Fatherhood has already made Mark Zuckerberg a very generous man. While he and his wife, Priscilla Chan, announced the birth of their new daughter, Max, the Facebook CEO pledged to give away 99 percent of his own stock in Facebook. Profits from nearly all future stock sales will go to philanthropic efforts. If sold today, that would equal approximately $45 billion.

In 2010, Zuckerberg signed the Giving Pledge, a commitment by the world's wealthiest individuals to sign more than half of their fortune away for the good of humanity. Today's announcement makes good on that pledge, with Zuckerberg making his commitment in an open letter to their daughter.  

The letter itself is a fascinating glimpse at what Zuckerberg may aim to do with his sizable fortune. Perhaps the most fascinating and futuristic question he poses about how future generations will benefit from science and technology is this:

Can you learn and experience 100 times more than we do today?

The aim of the letter undergirds some of Facebook's current aims, such as connecting the entire world to the Internet, bypassing wired delivery systems and beaming signals from solar-powered drones, for example. Here is an excerpt from the letter:

"Many of the greatest opportunities for your generation will come from giving everyone access to the Internet. People often think of the Internet as just for entertainment or communication. But for the majority of people in the world, the Internet can be a lifeline. It provides education if you don't live near a good school. It provides health information on how to avoid diseases or raise healthy children if you don't live near a doctor. It provides financial services if you don't live near a bank. It provides access to jobs and opportunities if you don't live in a good economy."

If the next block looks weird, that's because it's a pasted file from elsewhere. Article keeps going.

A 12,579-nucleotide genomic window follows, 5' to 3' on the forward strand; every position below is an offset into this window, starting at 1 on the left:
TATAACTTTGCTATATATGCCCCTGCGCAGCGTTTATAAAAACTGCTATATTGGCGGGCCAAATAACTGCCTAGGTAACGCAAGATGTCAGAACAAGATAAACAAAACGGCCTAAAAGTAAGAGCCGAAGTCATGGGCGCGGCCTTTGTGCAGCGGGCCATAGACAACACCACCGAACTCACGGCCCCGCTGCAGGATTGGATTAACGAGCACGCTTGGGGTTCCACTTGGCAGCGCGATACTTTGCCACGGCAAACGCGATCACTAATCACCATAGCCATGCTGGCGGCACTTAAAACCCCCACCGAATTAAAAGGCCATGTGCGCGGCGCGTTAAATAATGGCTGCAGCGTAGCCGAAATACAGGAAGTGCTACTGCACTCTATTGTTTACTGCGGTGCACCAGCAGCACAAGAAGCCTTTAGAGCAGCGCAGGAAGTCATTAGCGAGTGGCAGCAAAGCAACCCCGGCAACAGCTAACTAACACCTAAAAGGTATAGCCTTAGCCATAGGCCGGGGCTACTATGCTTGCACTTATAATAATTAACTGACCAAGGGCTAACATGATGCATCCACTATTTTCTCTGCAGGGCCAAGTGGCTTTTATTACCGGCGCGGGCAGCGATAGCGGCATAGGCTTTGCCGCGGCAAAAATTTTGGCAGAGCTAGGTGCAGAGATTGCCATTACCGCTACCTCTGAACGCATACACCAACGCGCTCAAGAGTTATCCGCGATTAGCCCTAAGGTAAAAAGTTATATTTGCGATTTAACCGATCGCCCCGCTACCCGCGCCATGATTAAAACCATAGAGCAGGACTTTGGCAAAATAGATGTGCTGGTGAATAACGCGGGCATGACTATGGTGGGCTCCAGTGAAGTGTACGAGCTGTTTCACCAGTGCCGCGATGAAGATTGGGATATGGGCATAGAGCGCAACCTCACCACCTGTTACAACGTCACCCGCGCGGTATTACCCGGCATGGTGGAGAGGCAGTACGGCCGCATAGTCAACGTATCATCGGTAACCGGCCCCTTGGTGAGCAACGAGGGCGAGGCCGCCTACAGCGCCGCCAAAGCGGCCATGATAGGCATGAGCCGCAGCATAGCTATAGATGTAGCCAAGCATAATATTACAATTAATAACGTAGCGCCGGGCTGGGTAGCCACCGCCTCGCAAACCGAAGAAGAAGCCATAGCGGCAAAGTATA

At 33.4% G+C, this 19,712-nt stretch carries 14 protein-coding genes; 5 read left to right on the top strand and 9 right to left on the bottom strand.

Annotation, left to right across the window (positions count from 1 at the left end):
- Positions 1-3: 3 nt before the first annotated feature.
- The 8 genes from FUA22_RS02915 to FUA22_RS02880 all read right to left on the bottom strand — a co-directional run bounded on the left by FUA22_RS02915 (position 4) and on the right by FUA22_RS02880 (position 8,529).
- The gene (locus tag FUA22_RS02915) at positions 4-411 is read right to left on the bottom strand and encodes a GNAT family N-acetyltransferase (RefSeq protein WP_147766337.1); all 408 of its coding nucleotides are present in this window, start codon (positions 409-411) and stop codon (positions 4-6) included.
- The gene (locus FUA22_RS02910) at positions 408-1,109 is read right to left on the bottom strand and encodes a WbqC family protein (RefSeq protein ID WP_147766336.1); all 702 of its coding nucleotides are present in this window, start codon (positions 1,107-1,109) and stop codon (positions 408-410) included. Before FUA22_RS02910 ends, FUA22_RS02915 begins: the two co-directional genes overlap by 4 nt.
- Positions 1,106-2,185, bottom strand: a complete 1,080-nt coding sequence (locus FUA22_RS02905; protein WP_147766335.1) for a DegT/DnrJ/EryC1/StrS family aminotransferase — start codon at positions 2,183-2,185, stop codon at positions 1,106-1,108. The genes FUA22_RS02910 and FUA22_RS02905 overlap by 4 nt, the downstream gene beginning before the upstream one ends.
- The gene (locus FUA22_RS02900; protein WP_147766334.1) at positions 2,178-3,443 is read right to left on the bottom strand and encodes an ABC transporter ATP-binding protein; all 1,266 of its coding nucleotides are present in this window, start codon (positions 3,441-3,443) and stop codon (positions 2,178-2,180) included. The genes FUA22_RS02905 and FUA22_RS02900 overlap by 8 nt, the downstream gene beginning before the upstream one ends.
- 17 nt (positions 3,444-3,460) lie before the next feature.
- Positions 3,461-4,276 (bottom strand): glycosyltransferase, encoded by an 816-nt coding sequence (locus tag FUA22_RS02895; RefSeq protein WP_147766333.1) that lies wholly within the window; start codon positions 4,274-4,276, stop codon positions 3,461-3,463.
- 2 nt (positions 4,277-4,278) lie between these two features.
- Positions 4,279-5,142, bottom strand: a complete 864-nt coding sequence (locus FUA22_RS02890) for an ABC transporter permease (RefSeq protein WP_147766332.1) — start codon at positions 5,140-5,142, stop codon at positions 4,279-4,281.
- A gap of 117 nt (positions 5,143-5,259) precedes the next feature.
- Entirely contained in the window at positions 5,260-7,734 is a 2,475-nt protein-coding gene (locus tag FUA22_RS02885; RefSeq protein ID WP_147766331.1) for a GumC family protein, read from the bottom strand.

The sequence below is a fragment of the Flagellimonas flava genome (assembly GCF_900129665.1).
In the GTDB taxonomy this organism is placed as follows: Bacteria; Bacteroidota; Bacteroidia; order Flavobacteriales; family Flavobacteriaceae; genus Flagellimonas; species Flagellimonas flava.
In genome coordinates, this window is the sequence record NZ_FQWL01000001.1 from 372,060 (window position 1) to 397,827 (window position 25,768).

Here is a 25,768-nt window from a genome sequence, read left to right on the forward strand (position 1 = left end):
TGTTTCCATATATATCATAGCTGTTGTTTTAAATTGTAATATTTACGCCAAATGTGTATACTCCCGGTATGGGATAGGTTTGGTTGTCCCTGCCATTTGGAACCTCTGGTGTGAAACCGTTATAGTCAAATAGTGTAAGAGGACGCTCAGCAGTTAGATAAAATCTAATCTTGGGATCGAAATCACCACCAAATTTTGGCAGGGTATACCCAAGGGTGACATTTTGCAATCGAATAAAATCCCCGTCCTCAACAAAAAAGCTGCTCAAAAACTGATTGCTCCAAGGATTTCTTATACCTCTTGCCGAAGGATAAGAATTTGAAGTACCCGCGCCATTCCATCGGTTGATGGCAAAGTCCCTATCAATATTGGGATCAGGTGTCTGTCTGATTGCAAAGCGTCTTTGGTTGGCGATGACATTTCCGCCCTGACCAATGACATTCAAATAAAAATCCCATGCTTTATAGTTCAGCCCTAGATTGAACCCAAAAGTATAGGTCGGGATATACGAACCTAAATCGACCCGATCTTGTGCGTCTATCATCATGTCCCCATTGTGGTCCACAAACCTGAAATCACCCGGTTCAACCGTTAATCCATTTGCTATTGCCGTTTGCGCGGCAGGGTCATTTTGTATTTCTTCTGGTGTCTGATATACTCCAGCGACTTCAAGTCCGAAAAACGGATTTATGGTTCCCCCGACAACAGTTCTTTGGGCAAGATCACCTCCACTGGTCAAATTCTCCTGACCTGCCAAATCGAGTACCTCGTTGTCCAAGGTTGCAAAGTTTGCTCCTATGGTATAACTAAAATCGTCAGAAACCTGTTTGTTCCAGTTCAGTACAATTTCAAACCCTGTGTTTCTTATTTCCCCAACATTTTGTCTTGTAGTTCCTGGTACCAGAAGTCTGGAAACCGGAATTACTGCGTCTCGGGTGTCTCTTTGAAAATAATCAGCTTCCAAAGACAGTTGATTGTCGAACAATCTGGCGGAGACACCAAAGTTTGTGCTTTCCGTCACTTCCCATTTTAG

The birth of Max is notable for other reasons. Chan has been public about her difficulties coming to term. Prior to Max, she had two miscarriages but her openness about it ignited a discussion over social taboos and women's health issues. 
And while funneling more money in the direction of socially positive goals is unquestionably good, that this money comes from Zuckerberg's company raises important questions. The degree to which we praise Zuckerberg acknowledges the power of concentrated wealth. He has already joined forces with Bill Gates, as The New York Times explains: 
"Earlier this week, Mr. Zuckerberg was one of the billionaires who signed on to the Breakthrough Energy Coalition, a group organized by the Microsoft co-founder Bill Gates to contribute toward a multibillion-dollar clean energy fund. The announcement coincided with a Paris summit meeting intended to forge a global accord to cut planet-warming emissions."

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Image: Mark Zuckerberg, Chairman and CEO of Facebook and his wife, Priscilla Chan, arrive for a State Dinner hosted by US President Barack Obama for Chinese President Xi Jinping at the White House in Washington, DC, September 25, 2015. AFP PHOTO / MOLLY RILEY (Photo credit should read MOLLY RILEY/AFP/Getty Images)